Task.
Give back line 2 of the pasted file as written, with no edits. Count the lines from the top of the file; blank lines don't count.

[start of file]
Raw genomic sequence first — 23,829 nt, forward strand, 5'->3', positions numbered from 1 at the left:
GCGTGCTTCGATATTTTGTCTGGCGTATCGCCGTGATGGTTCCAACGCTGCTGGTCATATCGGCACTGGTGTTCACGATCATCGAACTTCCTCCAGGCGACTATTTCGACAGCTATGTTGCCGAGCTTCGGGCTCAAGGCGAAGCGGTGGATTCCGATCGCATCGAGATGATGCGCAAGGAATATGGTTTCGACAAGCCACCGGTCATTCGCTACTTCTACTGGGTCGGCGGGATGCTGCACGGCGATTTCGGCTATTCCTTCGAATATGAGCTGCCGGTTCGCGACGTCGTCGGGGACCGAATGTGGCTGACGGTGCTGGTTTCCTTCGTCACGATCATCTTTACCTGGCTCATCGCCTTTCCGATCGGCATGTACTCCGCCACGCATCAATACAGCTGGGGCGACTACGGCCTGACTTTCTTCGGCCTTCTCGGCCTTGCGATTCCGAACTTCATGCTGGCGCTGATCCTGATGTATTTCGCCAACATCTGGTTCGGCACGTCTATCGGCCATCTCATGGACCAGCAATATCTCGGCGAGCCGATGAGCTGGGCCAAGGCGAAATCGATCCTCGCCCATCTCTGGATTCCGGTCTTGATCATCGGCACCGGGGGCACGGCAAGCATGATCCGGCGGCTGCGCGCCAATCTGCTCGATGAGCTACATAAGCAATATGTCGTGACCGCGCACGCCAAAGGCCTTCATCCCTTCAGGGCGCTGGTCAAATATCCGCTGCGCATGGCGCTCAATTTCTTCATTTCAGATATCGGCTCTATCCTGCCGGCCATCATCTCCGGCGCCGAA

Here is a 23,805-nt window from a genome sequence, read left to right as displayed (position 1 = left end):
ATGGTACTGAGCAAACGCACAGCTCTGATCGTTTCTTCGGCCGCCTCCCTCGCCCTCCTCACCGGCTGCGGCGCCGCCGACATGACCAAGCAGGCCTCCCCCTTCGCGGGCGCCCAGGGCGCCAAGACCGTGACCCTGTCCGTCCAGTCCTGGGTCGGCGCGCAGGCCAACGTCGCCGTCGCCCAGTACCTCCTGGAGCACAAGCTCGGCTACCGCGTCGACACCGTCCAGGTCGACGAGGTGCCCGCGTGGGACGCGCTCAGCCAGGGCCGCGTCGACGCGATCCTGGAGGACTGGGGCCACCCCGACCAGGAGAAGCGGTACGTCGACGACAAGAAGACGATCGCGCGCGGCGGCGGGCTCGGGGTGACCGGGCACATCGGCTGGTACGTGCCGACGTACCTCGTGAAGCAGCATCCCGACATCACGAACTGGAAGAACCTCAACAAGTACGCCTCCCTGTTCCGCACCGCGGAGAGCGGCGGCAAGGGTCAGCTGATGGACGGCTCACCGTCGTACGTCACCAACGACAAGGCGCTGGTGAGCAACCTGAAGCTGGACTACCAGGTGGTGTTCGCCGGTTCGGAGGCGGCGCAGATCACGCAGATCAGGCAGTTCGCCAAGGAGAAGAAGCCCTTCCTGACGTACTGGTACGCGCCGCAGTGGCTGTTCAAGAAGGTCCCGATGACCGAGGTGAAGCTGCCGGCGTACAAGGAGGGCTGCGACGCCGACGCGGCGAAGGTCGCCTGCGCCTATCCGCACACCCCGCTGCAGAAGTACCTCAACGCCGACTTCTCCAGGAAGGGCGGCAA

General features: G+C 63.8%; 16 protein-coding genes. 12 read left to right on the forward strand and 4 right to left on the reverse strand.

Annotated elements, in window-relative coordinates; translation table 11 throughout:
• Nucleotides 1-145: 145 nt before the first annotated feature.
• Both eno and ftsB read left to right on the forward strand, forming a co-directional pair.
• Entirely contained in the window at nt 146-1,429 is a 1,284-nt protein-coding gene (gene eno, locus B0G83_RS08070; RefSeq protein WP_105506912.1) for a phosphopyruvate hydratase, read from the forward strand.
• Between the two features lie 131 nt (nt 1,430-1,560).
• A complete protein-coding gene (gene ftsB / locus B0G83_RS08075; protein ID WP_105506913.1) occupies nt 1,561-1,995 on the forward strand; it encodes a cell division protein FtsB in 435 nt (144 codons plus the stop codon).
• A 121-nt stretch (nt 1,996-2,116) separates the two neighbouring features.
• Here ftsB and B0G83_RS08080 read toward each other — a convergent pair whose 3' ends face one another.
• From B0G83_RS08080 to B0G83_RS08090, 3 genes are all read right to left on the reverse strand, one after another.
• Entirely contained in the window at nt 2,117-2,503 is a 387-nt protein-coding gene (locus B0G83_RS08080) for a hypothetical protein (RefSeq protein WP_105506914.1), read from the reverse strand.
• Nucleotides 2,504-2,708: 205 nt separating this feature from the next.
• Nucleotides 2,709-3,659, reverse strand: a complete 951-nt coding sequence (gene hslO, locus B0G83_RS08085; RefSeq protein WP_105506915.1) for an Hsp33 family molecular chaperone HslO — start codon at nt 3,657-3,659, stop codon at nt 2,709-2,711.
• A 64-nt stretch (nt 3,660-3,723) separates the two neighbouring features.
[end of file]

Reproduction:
GCGTGCTTCGATATTTTGTCTGGCGTATCGCCGTGATGGTTCCAACGCTGCTGGTCATATCGGCACTGGTGTTCACGATCATCGAACTTCCTCCAGGCGACTATTTCGACAGCTATGTTGCCGAGCTTCGGGCTCAAGGCGAAGCGGTGGATTCCGATCGCATCGAGATGATGCGCAAGGAATATGGTTTCGACAAGCCACCGGTCATTCGCTACTTCTACTGGGTCGGCGGGATGCTGCACGGCGATTTCGGCTATTCCTTCGAATATGAGCTGCCGGTTCGCGACGTCGTCGGGGACCGAATGTGGCTGACGGTGCTGGTTTCCTTCGTCACGATCATCTTTACCTGGCTCATCGCCTTTCCGATCGGCATGTACTCCGCCACGCATCAATACAGCTGGGGCGACTACGGCCTGACTTTCTTCGGCCTTCTCGGCCTTGCGATTCCGAACTTCATGCTGGCGCTGATCCTGATGTATTTCGCCAACATCTGGTTCGGCACGTCTATCGGCCATCTCATGGACCAGCAATATCTCGGCGAGCCGATGAGCTGGGCCAAGGCGAAATCGATCCTCGCCCATCTCTGGATTCCGGTCTTGATCATCGGCACCGGGGGCACGGCAAGCATGATCCGGCGGCTGCGCGCCAATCTGCTCGATGAGCTACATAAGCAATATGTCGTGACCGCGCACGCCAAAGGCCTTCATCCCTTCAGGGCGCTGGTCAAATATCCGCTGCGCATGGCGCTCAATTTCTTCATTTCAGATATCGGCTCTATCCTGCCGGCCATCATCTCCGGCGCCGAA